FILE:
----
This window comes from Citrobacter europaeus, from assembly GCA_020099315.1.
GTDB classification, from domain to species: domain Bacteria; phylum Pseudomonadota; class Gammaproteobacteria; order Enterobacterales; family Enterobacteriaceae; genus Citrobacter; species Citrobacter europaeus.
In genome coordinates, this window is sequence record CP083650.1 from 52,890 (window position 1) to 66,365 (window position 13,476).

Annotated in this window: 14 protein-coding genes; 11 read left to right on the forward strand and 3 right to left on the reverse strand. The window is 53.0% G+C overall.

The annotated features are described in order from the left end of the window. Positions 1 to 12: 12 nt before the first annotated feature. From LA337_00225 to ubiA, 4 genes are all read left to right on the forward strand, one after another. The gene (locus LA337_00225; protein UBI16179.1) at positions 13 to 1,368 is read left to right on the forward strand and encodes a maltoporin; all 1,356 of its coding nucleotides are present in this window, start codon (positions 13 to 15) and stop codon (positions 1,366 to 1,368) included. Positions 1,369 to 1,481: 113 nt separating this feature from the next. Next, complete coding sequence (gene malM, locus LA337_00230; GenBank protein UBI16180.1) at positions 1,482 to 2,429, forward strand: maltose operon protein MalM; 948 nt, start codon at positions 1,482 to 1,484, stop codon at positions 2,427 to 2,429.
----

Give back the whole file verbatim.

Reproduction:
This window comes from Citrobacter europaeus, from assembly GCA_020099315.1.
GTDB classification, from domain to species: domain Bacteria; phylum Pseudomonadota; class Gammaproteobacteria; order Enterobacterales; family Enterobacteriaceae; genus Citrobacter; species Citrobacter europaeus.
In genome coordinates, this window is sequence record CP083650.1 from 52,890 (window position 1) to 66,365 (window position 13,476).

Annotated in this window: 14 protein-coding genes; 11 read left to right on the forward strand and 3 right to left on the reverse strand. The window is 53.0% G+C overall.

The annotated features are described in order from the left end of the window. Positions 1 to 12: 12 nt before the first annotated feature. From LA337_00225 to ubiA, 4 genes are all read left to right on the forward strand, one after another. The gene (locus LA337_00225; protein UBI16179.1) at positions 13 to 1,368 is read left to right on the forward strand and encodes a maltoporin; all 1,356 of its coding nucleotides are present in this window, start codon (positions 13 to 15) and stop codon (positions 1,366 to 1,368) included. Positions 1,369 to 1,481: 113 nt separating this feature from the next. Next, complete coding sequence (gene malM, locus LA337_00230; GenBank protein UBI16180.1) at positions 1,482 to 2,429, forward strand: maltose operon protein MalM; 948 nt, start codon at positions 1,482 to 1,484, stop codon at positions 2,427 to 2,429.